Of the eight snake species on Island, none are venomous. But one is very large, and it is in danger.
The black racer snake can grow to over five feet long, but even at that length they mostly move about unseen — from the plains of Katama to the low lying woods along Moshup Trail in Aquinnah. But lately, sightings of the snake are becoming more common, usually dead on the road. Anti-Cutting Uhmwpe Braided Fabric
Sandra Talanian of Katama saw both versions when a black racer adopted her backyard as its hunting ground.
“It was the biggest snake I’d ever seen, it was shiny and black, probably three or four feet long,” Ms. Talanian said. “It was flicking its black forked tongue. I was mesmerized.”
A few days later, while driving down Herring Creek Road, her husband found that same racer, run over and dead.
“We were both devastated,” said Ms. Talanian. “It was such a large beauty.”
Luanne Johnson and Liz Olson, director and assistant director, respectively, of the nonprofit BiodiversityWorks, have been tracking the species for years. The organization was founded in 2011 in part to research and promote understudied Island species. The black racer was immediately on their radar as both under appreciated and at risk.
They started by collecting anecdotal data from Islanders familiar with the racer, all of whom noted a significant reduction in their numbers.
“It became clear right away that there were lots of places where people used to see racers but don’t see racers anymore,” Ms. Johnson said, highlighting Oak Bluffs and Vineyard Haven as old hotspots.
Roy Hope, an avid outdoorsman and landscaper based out of West Tisbury, recalled how he and his childhood friends grew up catching racers in Oak Bluffs back in the ‘70s.
“We used to roam between the old and new elementary school, and we placed out big sheets of wood and tin for the snakes to hide under,” he said.
Racers were a common capture, he said, and he had the bites to prove it.
“You barely see them anymore, and you definitely don’t see them in Oak Bluffs,” he noted.
The last time Mr. Hope saw a racer, he said, was as roadkill in Katama.
Ms. Johnson and Ms. Olson did identify a few areas where racers are still sighted, including Long Point, Wasque and Squibnocket. The next step was to capture and tag the snakes, so their movements could be monitored. The species increasing rarity precluded capture using Mr. Hope’s board method. Instead, they constructed more elaborate traps, long fabric fences that corralled the snakes through traffic cones and into an enclosure. The team managed to tag four individuals, three female and one male.
Looking at their movement patterns, Ms. Johnson and Ms. Olson were surprised at the extensive range.
“They were making these huge movements,” Ms. Olson said, pointing to the journey of the male (aptly named Scooter) traveling from Stonewall Pond far out into Squibnocket.
Part of this mobile lifestyle comes from its active predatory behavior, Ms. Johnson said.
“They are high-appetite animals,” she said, describing an extensive list of prey that includes bugs, voles, rodents, birds, bird eggs, frogs and anything else they come across. Another factor is a seasonal shift from summer hunting/breeding grounds to winter hibernation spots, where they tend to nest in old chipmunk burrows.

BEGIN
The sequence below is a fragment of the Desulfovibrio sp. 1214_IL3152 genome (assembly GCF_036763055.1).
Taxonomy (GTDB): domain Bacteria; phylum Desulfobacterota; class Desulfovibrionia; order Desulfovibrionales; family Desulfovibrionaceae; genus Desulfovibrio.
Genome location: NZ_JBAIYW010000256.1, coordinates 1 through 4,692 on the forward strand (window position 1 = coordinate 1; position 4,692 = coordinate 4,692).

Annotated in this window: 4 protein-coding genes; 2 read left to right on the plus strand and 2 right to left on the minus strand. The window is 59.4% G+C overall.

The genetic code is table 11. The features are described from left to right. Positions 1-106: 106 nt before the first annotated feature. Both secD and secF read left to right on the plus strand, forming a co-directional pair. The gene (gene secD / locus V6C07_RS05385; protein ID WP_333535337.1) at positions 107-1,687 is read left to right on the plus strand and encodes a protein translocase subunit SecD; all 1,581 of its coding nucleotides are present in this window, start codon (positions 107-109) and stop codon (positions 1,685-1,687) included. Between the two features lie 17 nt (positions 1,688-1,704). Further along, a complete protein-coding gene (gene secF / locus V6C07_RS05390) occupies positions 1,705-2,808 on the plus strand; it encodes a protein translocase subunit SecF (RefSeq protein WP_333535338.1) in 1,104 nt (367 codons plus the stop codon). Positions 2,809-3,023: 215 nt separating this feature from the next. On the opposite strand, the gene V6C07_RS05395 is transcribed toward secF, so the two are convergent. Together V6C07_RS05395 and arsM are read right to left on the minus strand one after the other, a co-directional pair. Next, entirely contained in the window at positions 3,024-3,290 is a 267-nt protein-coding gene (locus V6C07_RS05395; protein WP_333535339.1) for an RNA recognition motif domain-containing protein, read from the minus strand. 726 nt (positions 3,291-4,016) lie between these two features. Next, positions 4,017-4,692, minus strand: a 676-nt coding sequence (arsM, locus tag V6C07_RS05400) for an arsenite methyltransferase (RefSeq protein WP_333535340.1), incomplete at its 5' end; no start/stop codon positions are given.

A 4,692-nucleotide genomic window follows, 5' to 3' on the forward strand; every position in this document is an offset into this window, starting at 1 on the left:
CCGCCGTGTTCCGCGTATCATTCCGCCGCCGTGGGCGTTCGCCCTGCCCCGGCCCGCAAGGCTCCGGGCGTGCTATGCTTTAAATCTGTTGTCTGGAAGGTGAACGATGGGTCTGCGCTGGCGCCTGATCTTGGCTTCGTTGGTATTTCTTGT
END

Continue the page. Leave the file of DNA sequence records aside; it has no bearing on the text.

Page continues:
But each journey brings dangers with it. Every green lawn increases their aerial visibility and the opportunity for a raptor to attack. Every road crossing is another roadkill risk, amplified by the snake’s propensity to lay out and warm itself on the asphalt.
In 2019, Audrey, the tracked female snake from Long Point, was run over on a dirt road. This year, three adults have been run over in Katama, and at least one is killed every year at Philbin Beach along Moshup Trail.
“It takes several years for a racer to get to its full size,” said Ms. Johnson. “Each loss is additive.”
This level of snake fatality, she said, does not bode well for the overall population. Now, the race is on to save the racer.
Their effort has thus far focused on the construction of artificial snake hibernaculums to create safe winter spaces on private property. Ms. Johnson and Ms. Olson have constructed one such structure on a residential property in Katama, and Mr. Hope has constructed one on his own property. The group also encourages homeowners to keep a portion of their yard as wild meadow.
BiodiversityWorks, in conjunction with the Trustees of Reservations, has also applied for a grant to build snake infrastructure on Long Point. In addition to the hibernaculum, they plan to build drift fences and under road passes to help reduce snake road crossings.
The project, Ms. Johnson said, will serve as a proof of concept for future projects, including potential underpasses at Moshup.
But Ms. Johnson has also made it her duty to become the cheerleader for the racer, to extol its rodent and tick-eradicating benefits, and its harmlessness, comparing its bite to that of a nipping puppy.
“People shouldn’t be afraid” she said. “They are really cool snakes.”
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